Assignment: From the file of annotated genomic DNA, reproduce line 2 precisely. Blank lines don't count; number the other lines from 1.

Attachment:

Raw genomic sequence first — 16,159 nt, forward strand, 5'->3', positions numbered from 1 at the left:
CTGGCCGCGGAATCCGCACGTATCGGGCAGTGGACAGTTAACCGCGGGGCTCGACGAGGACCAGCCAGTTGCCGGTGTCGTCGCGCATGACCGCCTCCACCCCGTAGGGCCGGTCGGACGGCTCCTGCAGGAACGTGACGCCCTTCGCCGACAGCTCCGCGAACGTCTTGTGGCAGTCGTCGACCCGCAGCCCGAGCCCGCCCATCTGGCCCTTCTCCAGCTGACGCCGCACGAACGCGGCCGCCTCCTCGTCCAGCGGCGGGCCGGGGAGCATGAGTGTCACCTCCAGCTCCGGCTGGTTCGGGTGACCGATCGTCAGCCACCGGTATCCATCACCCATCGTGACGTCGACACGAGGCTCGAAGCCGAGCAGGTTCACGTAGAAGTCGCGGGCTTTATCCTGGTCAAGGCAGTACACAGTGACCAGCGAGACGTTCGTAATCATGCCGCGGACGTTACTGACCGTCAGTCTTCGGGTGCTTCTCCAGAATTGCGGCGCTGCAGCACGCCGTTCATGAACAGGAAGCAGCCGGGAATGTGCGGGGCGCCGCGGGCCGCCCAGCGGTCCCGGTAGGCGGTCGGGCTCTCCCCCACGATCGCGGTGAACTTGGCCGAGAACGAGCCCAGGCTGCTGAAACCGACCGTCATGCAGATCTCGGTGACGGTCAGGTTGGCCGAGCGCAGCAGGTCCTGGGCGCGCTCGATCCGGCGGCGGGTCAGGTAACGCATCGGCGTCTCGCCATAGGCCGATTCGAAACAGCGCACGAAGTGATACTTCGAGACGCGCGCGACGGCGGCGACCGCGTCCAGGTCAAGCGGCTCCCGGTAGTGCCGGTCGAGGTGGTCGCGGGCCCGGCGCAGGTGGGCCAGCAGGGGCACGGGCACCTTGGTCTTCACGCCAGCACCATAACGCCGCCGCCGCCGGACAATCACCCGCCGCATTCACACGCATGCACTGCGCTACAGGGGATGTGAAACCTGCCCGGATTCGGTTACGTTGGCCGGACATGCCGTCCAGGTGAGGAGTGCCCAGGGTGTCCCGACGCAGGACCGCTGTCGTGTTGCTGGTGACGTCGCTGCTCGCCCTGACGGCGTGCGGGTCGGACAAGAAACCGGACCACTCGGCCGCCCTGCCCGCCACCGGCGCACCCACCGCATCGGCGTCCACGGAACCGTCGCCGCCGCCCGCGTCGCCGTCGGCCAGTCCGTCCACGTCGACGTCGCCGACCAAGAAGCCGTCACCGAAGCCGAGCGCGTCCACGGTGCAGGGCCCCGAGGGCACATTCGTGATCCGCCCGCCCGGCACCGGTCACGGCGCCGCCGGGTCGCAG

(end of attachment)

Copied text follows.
CTGGCCGCGGAATCCGCACGTATCGGGCAGTGGACAGTTAACCGCGGGGCTCGACGAGGACCAGCCAGTTGCCGGTGTCGTCGCGCATGACCGCCTCCACCCCGTAGGGCCGGTCGGACGGCTCCTGCAGGAACGTGACGCCCTTCGCCGACAGCTCCGCGAACGTCTTGTGGCAGTCGTCGACCCGCAGCCCGAGCCCGCCCATCTGGCCCTTCTCCAGCTGACGCCGCACGAACGCGGCCGCCTCCTCGTCCAGCGGCGGGCCGGGGAGCATGAGTGTCACCTCCAGCTCCGGCTGGTTCGGGTGACCGATCGTCAGCCACCGGTATCCATCACCCATCGTGACGTCGACACGAGGCTCGAAGCCGAGCAGGTTCACGTAGAAGTCGCGGGCTTTATCCTGGTCAAGGCAGTACACAGTGACCAGCGAGACGTTCGTAATCATGCCGCGGACGTTACTGACCGTCAGTCTTCGGGTGCTTCTCCAGAATTGCGGCGCTGCAGCACGCCGTTCATGAACAGGAAGCAGCCGGGAATGTGCGGGGCGCCGCGGGCCGCCCAGCGGTCCCGGTAGGCGGTCGGGCTCTCCCCCACGATCGCGGTGAACTTGGCCGAGAACGAGCCCAGGCTGCTGAAACCGACCGTCATGCAGATCTCGGTGACGGTCAGGTTGGCCGAGCGCAGCAGGTCCTGGGCGCGCTCGATCCGGCGGCGGGTCAGGTAACGCATCGGCGTCTCGCCATAGGCCGATTCGAAACAGCGCACGAAGTGATACTTCGAGACGCGCGCGACGGCGGCGACCGCGTCCAGGTCAAGCGGCTCCCGGTAGTGCCGGTCGAGGTGGTCGCGGGCCCGGCGCAGGTGGGCCAGCAGGGGCACGGGCACCTTGGTCTTCACGCCAGCACCATAACGCCGCCGCCGCCGGACAATCACCCGCCGCATTCACACGCATGCACTGCGCTACAGGGGATGTGAAACCTGCCCGGATTCGGTTACGTTGGCCGGACATGCCGTCCAGGTGAGGAGTGCCCAGGGTGTCCCGACGCAGGACCGCTGTCGTGTTGCTGGTGACGTCGCTGCTCGCCCTGACGGCGTGCGGGTCGGACAAGAAACCGGACCACTCGGCCGCCCTGCCCGCCACCGGCGCACCCACCGCATCGGCGTCCACGGAACCGTCGCCGCCGCCCGCGTCGCCGTCGGCCAGTCCGTCCACGTCGACGTCGCCGACCAAGAAGCCGTCACCGAAGCCGAGCGCGTCCACGGTGCAGGGCCCCGAGGGCACATTCGTGATCCGCCCGCCCGGCACCGGTCACGGCGCCGCCGGGTCGCAG